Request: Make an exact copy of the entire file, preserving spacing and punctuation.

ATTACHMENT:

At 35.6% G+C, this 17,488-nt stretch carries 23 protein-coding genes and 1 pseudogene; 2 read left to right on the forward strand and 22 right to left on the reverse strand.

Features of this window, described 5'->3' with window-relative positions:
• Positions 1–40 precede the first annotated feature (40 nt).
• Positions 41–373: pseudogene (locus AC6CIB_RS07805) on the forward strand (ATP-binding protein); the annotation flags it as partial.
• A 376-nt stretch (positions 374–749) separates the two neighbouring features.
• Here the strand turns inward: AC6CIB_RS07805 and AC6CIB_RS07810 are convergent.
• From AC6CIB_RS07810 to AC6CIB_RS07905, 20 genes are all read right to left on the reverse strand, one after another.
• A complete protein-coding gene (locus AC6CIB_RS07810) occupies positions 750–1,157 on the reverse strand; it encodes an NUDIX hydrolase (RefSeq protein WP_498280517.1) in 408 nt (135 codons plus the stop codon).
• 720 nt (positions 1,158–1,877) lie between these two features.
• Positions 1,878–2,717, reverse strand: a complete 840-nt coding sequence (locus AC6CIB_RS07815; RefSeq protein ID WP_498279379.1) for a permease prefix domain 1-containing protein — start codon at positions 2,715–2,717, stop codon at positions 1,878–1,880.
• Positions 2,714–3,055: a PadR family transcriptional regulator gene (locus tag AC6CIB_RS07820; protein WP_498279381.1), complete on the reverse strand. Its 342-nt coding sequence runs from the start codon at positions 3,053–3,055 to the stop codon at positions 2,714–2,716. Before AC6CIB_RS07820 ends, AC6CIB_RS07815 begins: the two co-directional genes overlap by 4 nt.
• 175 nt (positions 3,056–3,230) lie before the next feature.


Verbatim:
At 35.6% G+C, this 17,488-nt stretch carries 23 protein-coding genes and 1 pseudogene; 2 read left to right on the forward strand and 22 right to left on the reverse strand.

Features of this window, described 5'->3' with window-relative positions:
• Positions 1–40 precede the first annotated feature (40 nt).
• Positions 41–373: pseudogene (locus AC6CIB_RS07805) on the forward strand (ATP-binding protein); the annotation flags it as partial.
• A 376-nt stretch (positions 374–749) separates the two neighbouring features.
• Here the strand turns inward: AC6CIB_RS07805 and AC6CIB_RS07810 are convergent.
• From AC6CIB_RS07810 to AC6CIB_RS07905, 20 genes are all read right to left on the reverse strand, one after another.
• A complete protein-coding gene (locus AC6CIB_RS07810) occupies positions 750–1,157 on the reverse strand; it encodes an NUDIX hydrolase (RefSeq protein WP_498280517.1) in 408 nt (135 codons plus the stop codon).
• 720 nt (positions 1,158–1,877) lie between these two features.
• Positions 1,878–2,717, reverse strand: a complete 840-nt coding sequence (locus AC6CIB_RS07815; RefSeq protein ID WP_498279379.1) for a permease prefix domain 1-containing protein — start codon at positions 2,715–2,717, stop codon at positions 1,878–1,880.
• Positions 2,714–3,055: a PadR family transcriptional regulator gene (locus tag AC6CIB_RS07820; protein WP_498279381.1), complete on the reverse strand. Its 342-nt coding sequence runs from the start codon at positions 3,053–3,055 to the stop codon at positions 2,714–2,716. Before AC6CIB_RS07820 ends, AC6CIB_RS07815 begins: the two co-directional genes overlap by 4 nt.
• 175 nt (positions 3,056–3,230) lie before the next feature.